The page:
Americans are split across healthcare reform options, according to a recent survey, revealing that many are dissatisfied with the current healthcare system but don’t agree on how to improve it.
The survey, which asked more than 2,000 adults to pick their favorite health plan from three choices, was conducted by The New York Times, the Commonwealth Fund and the Harvard T.H. Chan School of Public Health. Americans were about equally split on which plan they picked, with roughly 30% support for each.
One of the three options was a Medicare-for-all type plan, one was similar to other Democratic proposals, and the third option mimicked other congressional Republican proposals that reduce government involvement in the health system.
Those who supported Medicare for all were more likely to feel dissatisfied with the healthcare system, with just 21% stating they thought the U.S. had the best healthcare system in the world. By comparison, 55% of those who supported the Republican plan said the same. That disparity among the groups makes sense, according to one expert who helped write the study, Robert Blendon, professor of health policy and political analysis at the Harvard School of Public Health. That’s because those who are more dissatisfied are likely to support ideas that will cause disruption.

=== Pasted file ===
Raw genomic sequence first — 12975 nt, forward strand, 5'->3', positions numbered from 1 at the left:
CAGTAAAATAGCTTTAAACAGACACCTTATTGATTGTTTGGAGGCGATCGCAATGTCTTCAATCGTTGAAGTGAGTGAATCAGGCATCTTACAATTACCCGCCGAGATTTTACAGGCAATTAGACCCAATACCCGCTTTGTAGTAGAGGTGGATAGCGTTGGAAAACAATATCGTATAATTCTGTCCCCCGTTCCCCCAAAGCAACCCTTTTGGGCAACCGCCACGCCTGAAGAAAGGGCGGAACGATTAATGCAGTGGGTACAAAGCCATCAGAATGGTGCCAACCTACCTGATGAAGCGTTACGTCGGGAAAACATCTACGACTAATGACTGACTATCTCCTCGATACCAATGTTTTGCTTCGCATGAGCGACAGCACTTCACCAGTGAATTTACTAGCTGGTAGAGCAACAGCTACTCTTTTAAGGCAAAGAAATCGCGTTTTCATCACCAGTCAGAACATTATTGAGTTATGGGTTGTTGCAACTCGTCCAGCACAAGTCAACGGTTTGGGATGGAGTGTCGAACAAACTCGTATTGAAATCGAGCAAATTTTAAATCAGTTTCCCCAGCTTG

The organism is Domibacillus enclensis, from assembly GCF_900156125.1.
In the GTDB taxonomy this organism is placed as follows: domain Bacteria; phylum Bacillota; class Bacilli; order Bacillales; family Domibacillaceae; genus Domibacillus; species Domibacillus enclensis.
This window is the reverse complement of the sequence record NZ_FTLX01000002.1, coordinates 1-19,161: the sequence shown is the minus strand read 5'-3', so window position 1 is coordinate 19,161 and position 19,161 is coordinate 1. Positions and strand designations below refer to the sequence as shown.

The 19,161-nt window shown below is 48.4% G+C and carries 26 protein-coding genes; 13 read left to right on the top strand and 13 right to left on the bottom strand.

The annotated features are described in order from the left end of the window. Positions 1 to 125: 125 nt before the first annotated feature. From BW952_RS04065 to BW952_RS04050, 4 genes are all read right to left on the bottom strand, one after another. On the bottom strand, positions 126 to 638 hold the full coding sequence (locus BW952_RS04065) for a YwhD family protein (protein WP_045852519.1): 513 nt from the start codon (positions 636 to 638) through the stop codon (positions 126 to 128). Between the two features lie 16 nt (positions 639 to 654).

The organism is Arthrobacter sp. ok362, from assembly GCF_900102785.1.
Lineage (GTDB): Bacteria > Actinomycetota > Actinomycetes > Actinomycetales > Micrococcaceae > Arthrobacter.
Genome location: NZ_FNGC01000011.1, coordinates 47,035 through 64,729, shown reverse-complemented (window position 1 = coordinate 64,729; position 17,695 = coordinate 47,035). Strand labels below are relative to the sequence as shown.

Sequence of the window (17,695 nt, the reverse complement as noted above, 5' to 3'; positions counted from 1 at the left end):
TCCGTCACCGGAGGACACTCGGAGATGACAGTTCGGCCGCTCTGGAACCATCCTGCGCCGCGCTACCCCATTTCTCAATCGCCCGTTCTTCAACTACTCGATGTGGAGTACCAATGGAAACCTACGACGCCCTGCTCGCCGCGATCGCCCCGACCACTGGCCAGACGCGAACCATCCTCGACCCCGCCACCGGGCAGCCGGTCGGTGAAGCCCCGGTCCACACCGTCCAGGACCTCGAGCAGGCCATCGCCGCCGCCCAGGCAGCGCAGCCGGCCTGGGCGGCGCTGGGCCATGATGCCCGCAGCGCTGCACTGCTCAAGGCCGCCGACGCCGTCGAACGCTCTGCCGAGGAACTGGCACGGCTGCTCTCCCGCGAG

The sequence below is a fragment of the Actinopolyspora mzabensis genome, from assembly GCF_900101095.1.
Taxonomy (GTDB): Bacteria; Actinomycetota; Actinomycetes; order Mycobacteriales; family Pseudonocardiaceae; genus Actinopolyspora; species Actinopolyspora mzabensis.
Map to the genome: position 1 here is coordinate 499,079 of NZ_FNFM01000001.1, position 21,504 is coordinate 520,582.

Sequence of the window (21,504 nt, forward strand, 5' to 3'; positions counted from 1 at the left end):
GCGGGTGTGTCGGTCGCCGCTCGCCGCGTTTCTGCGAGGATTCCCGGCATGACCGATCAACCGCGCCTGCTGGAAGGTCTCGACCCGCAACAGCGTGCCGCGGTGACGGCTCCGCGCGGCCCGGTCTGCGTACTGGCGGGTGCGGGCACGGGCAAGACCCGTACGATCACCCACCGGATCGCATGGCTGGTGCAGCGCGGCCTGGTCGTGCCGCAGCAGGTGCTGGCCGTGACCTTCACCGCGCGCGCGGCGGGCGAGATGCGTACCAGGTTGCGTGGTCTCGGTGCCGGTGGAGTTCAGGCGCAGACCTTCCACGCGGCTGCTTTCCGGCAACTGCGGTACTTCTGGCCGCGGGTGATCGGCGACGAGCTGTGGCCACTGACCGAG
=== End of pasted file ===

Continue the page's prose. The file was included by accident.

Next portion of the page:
To be sure, Medicare for all would cause a big disruption to the current healthcare system. However, so would the Republican proposal, which would retract Medicaid expansion under the ACA and eliminate essential health benefits.
A whopping 79% of those who supported Medicare for all said they would be willing to pay higher taxes for universal healthcare coverage. That’s higher than the two other groups, and just 23% of those who chose the Republican plan said the same, according to the survey.
Fortunately, Americans did agree a little more in some areas. For example, majorities in all three groups said insurers should be required by the government to continue coverage to those with pre-existing conditions, a part of the ACA provisions.
See the full survey here.